The Fresh Loaf

News & Information for Amateur Bakers and Artisan Bread Enthusiasts

Un-Sour Starter

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SnDBrian's picture
SnDBrian

Un-Sour Starter

Alright, So I went to Wegmans today to get a loaf of sourdough bread to see what it should taste like. The loaf was ok with that unique sour flavor. Well when i first started my starter it had a similar sour flavor, but over time it has turned into a very "smooth" tasting starter. The smoothness probably comes from lactic acid. Is there anyway I can get more acetic acid to form in my starter, which is batter like. It has REALLY great rising ability, and the smell not very characteristic of sourdough.


-Brian

Yerffej's picture
Yerffej

Mix your starter to a thicker consistency.  Keep it in cool (50-60 degrees) conditions and feed it less often.


Jeff

atlanticsunrise's picture
atlanticsunrise

Also an overnight retardation of your formed loaf should help to increase the sourness if you aren't already doing that.


My family likes a very sour loaf. My starter is about 100% hydration and is activated every week or week and a half. I've started refrigerating the unformed dough after I fold it (I originally did this because my timing was off and I didn't want to wait up for it to finish rising). I find if I refrigerate the dough overnight, then let it finish rising the next day (which takes a LOONG time - at least 6 or 8 hours in my rather cool house), then shape it and refrigerate the shaped loaves (I use cane baskets and wrap them with plastic wrap), then let the bread sit out for several hours before I bake it, it yields a pretty tangy loaf. My texture is good, but not as open as some I've seen on here. I don't have any pictures at the moment. I want to try baking it one of these times without the second refrigerated rise and see what difference it makes - it just hasn't fit my schedule yet.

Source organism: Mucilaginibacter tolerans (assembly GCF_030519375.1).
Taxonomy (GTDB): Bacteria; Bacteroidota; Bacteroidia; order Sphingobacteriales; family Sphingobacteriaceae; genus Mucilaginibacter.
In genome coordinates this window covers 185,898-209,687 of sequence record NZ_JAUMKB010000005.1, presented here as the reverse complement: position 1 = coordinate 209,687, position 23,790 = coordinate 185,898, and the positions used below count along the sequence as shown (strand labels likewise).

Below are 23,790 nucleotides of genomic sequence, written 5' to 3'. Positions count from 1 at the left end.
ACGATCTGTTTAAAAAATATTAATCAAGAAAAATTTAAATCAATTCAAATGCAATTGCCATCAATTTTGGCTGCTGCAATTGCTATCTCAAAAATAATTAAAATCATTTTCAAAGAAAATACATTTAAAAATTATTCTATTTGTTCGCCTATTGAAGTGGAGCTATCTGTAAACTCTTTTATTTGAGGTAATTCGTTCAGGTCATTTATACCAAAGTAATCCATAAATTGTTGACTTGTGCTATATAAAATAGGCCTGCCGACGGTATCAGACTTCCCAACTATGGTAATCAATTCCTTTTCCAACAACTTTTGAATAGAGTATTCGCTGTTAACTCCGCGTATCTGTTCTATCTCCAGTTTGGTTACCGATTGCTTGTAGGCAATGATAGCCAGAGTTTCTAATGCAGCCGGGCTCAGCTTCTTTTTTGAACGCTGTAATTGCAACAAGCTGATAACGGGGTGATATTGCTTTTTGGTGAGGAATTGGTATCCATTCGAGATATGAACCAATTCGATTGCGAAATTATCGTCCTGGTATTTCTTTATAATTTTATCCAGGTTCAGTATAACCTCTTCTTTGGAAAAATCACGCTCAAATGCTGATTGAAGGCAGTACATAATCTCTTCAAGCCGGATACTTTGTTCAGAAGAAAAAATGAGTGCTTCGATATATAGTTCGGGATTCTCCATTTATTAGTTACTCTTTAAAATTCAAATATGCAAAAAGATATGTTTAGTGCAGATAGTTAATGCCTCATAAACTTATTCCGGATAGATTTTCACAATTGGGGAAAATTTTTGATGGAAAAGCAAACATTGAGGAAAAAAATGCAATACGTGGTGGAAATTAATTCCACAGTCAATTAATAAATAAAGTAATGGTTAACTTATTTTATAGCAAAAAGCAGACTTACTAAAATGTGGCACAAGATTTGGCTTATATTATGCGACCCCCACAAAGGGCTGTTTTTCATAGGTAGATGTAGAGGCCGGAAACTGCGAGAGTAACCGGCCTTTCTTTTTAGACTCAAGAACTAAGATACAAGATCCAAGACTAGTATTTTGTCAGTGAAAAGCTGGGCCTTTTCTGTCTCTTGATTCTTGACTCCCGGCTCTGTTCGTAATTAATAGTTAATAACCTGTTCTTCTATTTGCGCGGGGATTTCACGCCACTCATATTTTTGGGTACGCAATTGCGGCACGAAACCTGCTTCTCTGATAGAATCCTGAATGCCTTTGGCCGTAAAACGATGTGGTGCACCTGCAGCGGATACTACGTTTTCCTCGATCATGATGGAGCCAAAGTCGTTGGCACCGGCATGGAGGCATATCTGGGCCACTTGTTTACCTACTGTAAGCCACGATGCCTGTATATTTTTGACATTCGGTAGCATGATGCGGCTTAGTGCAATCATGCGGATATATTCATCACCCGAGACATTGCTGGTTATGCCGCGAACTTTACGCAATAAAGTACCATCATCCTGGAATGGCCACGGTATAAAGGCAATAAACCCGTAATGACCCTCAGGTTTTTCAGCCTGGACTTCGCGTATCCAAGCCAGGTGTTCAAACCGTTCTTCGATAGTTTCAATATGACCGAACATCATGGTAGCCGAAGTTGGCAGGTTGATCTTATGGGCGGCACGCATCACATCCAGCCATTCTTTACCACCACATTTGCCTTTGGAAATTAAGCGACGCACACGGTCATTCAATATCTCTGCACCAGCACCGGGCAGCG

I'm not an incredible baker and though I have a basic understanding, I couldn't explain all the ins and outs to you, but this is what has worked for me recently.

SnDBrian's picture
SnDBrian

SNdBrian

Doc Tracy's picture
Doc Tracy

Are you using only white flour? My rye starter is much more sour than my wheat. Try a rye starter with your recipe and see if you get a more sour bread. Also, bulk ferment overnight. This combination should give you lots of tang.


Just take a bit of your starter and start feeding it rye flour, in about two feedings it will be essentially a rye starter.